Bruce Campbell has built a Sales Republic.
Speaking at the San Francisco SES, Bruce explained what is meant by that term, why he sees sales enablement in this context, and how he executed his very own sales enablement republic.
One of the things I care very much about when I enable sales is to bring up a very, very concerted effort to make them better storytellers.
What are the main pieces of storytelling?
Whether you're a salesperson or Mrs. Williams, my third-grade teacher who put us in the corner and read James and the Giant Peach, it is metaphor, simile, and of course, analogy.
My title is about establishing your enablement Republic. If I think back to my high school civics class, a Republic is defined as thus.
It's a form of government in which the country is considered a public matter. It's not the private concern or property of the rulers for which the head of state is not a hereditary monarch, but an elected official.
Now, many scholars will say that the United States is more of a republic than a true democracy, because the definition of a true democracy is all of the citizens have a vote in every matter of state and the majority will rule and there are no elected officials.
Our framers decided to take more of a republic approach at this. So if I think about that, and I consider how a republic could be interpreted as a sales enablement organization, in other words, kind of doing a sales Republic metaphor, if you will. It might read something like this.
A sales organization governed by the hierarchy of managers (aka heads of state) that were elected by hire heads of state (aka vice presidents) to orient lead, train and ultimately get paid on an organization's ability to successfully generate sales revenue (aka moolah) based on their ability to retain, optimize master and ultimately flawlessly execute skills learned in said orientation and training.
So what does this all mean?
It means that there's one big axiom I have learned in a republic company that does have heads of state that can be somewhat democratic, but in some cases very non-democratic. And the thing that you learn as you're setting up an enablement practice is to start with the managers.
What are we really?
Well, scholars at the UCLA School of Law, consider us more of a constitutional republic than just a true Republic, meaning that there is a guiding document that lays out the course of the continuing with the analogy of the practice and charter of what you're doing. And that if you go against that, you could get in a lot of trouble or at least spawn some very serious dialogue with your heads of state.
I went ahead and put down what did I think in this republic of sales, that has hierarchical leadership that are sometimes elected by the citizens and sometimes appointed, what would a recipe for such a constitutional republic be?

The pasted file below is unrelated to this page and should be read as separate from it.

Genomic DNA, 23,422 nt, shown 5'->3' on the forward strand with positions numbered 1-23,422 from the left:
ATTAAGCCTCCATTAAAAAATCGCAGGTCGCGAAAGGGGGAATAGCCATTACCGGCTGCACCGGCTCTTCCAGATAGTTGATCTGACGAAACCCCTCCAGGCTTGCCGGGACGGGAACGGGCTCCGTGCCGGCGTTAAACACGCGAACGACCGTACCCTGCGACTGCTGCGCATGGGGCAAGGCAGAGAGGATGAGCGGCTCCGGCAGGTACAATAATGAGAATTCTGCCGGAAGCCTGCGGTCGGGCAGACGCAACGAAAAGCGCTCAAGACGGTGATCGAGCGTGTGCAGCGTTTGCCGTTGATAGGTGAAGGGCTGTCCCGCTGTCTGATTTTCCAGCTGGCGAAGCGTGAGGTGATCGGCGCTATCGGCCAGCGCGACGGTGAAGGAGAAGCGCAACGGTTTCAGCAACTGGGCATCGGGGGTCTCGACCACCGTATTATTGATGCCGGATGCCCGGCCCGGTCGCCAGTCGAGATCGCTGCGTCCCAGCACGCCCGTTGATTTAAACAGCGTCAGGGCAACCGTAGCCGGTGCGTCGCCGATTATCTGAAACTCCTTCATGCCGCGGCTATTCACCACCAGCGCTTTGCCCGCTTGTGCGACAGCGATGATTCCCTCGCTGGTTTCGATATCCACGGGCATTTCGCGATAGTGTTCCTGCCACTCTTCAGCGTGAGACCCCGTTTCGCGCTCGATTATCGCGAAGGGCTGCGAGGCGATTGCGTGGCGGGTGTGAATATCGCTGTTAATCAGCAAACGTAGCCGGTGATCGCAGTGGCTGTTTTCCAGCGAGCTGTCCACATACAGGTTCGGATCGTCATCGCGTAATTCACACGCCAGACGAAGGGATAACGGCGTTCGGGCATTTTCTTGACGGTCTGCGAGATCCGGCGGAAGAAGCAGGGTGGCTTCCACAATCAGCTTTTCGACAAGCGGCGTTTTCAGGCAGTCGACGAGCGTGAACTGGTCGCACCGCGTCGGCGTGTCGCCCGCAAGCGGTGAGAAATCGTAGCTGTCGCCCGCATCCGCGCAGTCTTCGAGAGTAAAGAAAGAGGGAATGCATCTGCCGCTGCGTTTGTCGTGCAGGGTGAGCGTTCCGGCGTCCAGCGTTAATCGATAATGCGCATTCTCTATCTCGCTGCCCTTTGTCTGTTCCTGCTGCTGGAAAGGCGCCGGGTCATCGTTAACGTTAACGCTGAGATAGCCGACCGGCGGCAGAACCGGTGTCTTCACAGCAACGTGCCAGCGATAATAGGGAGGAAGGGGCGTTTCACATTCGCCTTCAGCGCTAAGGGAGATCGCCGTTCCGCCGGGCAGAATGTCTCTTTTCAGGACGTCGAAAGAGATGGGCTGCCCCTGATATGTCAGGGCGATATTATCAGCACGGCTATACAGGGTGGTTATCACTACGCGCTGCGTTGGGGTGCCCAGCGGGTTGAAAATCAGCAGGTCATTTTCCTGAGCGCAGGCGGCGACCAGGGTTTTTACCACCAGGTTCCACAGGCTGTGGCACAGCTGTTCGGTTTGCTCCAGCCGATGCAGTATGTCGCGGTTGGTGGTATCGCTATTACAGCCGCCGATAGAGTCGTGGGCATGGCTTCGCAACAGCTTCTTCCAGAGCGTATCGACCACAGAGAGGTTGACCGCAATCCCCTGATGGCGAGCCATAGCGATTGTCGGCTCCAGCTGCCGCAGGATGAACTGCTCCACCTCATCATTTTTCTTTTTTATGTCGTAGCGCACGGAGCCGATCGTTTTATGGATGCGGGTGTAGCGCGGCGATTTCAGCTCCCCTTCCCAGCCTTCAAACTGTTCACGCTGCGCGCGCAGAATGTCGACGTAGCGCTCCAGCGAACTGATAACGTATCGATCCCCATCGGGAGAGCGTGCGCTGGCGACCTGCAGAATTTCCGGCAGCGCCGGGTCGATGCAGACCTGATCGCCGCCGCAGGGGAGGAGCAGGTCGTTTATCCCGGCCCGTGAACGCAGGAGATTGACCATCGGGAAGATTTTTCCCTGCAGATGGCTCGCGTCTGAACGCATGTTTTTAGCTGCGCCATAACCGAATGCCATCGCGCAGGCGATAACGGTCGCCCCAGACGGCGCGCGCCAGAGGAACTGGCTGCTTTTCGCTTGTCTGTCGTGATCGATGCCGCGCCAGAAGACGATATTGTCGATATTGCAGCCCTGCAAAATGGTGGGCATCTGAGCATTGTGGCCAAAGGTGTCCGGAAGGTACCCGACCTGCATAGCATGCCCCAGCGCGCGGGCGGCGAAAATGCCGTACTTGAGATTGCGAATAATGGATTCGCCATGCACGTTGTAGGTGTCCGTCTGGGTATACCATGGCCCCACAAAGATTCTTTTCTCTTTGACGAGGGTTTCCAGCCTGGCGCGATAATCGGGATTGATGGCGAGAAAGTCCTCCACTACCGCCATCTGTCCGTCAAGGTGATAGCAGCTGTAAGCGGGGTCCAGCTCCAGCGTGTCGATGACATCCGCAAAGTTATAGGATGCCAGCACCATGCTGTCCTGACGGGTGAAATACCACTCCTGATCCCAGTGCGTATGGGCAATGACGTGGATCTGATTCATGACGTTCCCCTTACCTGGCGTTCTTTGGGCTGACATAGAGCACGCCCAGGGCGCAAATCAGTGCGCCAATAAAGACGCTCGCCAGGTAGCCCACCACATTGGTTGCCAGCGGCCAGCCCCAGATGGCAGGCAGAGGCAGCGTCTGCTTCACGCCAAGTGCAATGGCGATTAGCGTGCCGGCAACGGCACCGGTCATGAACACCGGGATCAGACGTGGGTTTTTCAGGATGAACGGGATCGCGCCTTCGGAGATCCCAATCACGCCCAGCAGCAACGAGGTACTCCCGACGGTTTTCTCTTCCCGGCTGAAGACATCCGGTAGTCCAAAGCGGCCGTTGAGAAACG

The first thing you want to do is to start with the managers, the heads of state, and interview them on what they define they need right now and don't even use the word enablement. Just say this is what I do.
Start with the highest head of state. Doesn't have to be a long conversation. But I'm telling you the benefit of doing something like that pays off enormously, even if what he or she says is gibberish.
You took the time to get their input and they will remember that maybe more than what they tell you. So that in the future when you want to go ahead and get an ally or if you want to go ahead and get something representative from them in the future, they'll see you as a collaborator, as someone who honors the head of state role and will not cause so much pain for you.
Next one, interview your head of state, who do you report to?
It doesn't matter if they're high up on the executive realm, or if they're just a middle manager or a senior director, whatever level. Do that job because they probably did write the job description, but many times they didn't.
They need to be able to chime in with their biases with their interpretation of that. And you might think that's not a big deal, but you'd be surprised at how many people have checked in with it have not really asked them what they expect when it comes to rolling out their enablement constitution, and the analogy continues.
Next, make sure that you poll the citizens.
This does not have to be a 2200 question poll. But it should be something they have to respond to that gives them a chance to think about their answer and come back to it.
So a conversation to a lot of the sales entities and even some of the marketing leadership, could probably get you the best information that you could use to combine with the other management information.
Put a 10 question survey down with a lot of open answers and correlate that information along with the manager input.
Don't forget there's someone else you have to interview too on this, and that is yourself.
If you're old as dirt like me, then you can look back at an entire career and see what helped and what didn't help and figure that is based on the feedback you got as well as what the company needs.
Now you have a constitution to guide your enablement practice so that when someone says 'we really need this', you can have this guide you to help work with your head of state to figure out which one is the right choice.
So here's what we set up for our constitutional republic of sales enablement.
We found that it's important to build a belief and a value system. From that you can have conversations that will net out your goals.
Belief systems and value systems are amazing, but if there isn't an outlet for what those are all about that is actionable and excretory then it's a waste of time.
So number one, this should be in a reliable place that everybody in sales can go to, for honest assistance and guidance without judgment.
We're not in your chain of command. Want to come and tell me about how your careers in the toilet and along you don't know what to do? Okay, I got 10 minutes for that. Make sure they know that you're there to help in any way you can.
Number two, they should have a place to be able to go for resources that they can find and they can trust. And that is important from a sales standpoint.
Because if they go to a place they don't trust, or they can't find something, then they may be looking at their systems engineer and saying, we got a long weekend because we got to create this thing when they could be one or two mouse clicks away from exactly what they need, and they just didn't know where to go.